The Interpreter is a blog that I can’t recommend highly enough for anybody with an interest in Australian foreign policy, geo-politics and other non-geekery (I promise, it’s all really very interesting). One recent post may even be of interest to an audience beyond myself (and a group of middle men who just happen to live at home, wear anoraks and possess an unhealthy interest in train timetables).
What you see before you is no less than a new design for economy class / human cargo hold. The staggered design according to the glossy brochure allows passengers to recline without disturbing the person behind them, provides more leg space (2-inches more!) and increases the width of each individual seat to ‘rival the width of Business class seats, without affecting seat pitch, aisle width or overall capacity’. Today.com has some further details.
Depressingly, according to the manufacturer ‘these are valuable increases given the continued growth in average passenger size (particularly US nationals) and the remaining lifespan of the current generation of aircraft’.
Delta is planning on installing the Cozy Suite in its Boeing 777 and 767 economy class aircraft by 2010, so don’t hold your breath until you get to enjoy the feeling of a child kicking the back of one of these beauties. But just perhaps there’s some hope for those of us marooned down the arse end of the plane.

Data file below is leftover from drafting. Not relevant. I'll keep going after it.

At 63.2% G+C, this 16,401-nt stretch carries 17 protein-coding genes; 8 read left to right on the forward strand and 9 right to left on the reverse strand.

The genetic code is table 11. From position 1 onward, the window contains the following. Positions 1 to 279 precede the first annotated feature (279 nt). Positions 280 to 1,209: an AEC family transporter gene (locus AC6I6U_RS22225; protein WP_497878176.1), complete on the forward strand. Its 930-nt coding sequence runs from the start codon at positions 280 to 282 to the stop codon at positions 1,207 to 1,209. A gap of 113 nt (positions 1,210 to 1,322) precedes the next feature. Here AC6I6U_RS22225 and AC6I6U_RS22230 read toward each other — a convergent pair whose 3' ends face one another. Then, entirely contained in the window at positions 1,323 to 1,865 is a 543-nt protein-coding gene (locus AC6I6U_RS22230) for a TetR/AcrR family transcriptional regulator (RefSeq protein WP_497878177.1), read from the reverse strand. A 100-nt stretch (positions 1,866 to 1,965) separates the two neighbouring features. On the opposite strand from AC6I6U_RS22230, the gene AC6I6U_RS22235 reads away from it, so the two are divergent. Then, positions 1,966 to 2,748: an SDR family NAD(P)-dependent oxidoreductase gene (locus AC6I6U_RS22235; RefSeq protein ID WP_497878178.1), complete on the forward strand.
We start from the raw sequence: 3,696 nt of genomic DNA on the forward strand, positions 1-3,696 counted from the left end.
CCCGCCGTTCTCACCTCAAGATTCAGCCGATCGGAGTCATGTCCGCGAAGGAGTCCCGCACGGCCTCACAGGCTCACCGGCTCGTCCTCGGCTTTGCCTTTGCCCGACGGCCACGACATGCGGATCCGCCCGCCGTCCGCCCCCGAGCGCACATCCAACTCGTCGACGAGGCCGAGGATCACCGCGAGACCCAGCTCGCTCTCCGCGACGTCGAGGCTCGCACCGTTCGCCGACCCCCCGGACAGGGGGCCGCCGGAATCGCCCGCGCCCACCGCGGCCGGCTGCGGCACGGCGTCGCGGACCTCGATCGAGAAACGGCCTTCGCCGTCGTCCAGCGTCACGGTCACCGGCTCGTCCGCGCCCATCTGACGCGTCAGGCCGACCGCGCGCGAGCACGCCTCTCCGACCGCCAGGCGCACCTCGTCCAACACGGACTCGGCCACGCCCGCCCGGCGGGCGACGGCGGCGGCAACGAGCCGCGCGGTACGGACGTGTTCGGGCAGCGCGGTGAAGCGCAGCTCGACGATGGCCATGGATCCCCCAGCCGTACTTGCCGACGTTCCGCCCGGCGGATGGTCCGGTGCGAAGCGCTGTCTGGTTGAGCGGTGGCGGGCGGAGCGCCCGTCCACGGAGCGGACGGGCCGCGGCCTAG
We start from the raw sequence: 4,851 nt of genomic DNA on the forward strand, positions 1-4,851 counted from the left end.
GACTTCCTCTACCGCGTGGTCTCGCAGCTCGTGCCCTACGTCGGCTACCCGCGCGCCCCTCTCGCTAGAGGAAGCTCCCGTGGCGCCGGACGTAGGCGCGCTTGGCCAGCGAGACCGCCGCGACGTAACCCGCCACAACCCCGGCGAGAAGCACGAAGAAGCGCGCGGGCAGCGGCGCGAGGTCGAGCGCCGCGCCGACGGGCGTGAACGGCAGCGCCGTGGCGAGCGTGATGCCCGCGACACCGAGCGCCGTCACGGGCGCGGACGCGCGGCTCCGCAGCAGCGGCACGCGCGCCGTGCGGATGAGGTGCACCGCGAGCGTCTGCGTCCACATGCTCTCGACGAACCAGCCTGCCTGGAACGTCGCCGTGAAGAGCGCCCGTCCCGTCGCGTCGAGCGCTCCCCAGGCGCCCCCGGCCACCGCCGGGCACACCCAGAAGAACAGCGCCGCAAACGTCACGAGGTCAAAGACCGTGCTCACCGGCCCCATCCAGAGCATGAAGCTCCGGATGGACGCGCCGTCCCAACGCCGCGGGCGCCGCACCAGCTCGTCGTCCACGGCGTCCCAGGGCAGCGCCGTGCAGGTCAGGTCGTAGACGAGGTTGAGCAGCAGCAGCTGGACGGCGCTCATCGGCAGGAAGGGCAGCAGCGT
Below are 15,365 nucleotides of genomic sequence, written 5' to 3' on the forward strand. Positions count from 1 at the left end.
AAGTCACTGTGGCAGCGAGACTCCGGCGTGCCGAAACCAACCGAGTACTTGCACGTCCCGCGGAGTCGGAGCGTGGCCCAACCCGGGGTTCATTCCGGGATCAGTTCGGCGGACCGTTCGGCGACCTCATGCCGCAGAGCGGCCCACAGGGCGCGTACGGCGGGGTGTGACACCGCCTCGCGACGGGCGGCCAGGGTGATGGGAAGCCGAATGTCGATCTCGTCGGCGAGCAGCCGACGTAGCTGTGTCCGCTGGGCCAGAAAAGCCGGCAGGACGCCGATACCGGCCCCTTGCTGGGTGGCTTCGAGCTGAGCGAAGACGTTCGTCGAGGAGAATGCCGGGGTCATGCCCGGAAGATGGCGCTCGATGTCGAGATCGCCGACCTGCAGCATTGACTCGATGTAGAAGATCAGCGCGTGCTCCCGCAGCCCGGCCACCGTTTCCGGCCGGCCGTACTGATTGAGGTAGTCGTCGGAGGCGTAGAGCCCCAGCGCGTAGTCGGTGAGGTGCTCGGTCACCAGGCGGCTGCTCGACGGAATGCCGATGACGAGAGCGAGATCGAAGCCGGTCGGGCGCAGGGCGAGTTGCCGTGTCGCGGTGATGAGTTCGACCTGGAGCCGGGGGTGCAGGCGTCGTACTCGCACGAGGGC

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Posted in Misc
Tagged 767, 777, airlines, airtravel, boeing, cattle class, delta, delta airlines, economy, economy class, planes, seats, travel
Webjet, Zuji and other airfare search engines would do well to take a gander at InsideTrip. Any number of search engines promise to find the cheapest flight, but InsideTrip also ranks flights according to speed, comfort and ease. Boasting a wonderfully clean interface the site uses a number of mesures to award each flight option a ‘Trip Quality’ rating, including factors such as legroom, reliability, gate location, lost bag rank and on-time statistics, all which can be viewed at a click. On long haul flights or where airfares differ between airlines only by modest amounts this approach could be of real use for finding an ideal balance between a cheap fare and a comfortable flight.
Unfortunately this is still very much a US focused service (some factors, such the lost bag rank, are not available for international flights), the flights out of Australia were limited to the major airlines and prices were significantly more expensive than local search engines. Surprisingly, the site does a poor job of displaying which flights are code-shared, although I presume the Trip Quality data displayed refers to the airline actually operating the flight. Nonetheless, having some idea of the likely quality of a flight, beyond a price and the carrier’s brand, integrated into airfare search engines is an idea that deserves wider adoption.
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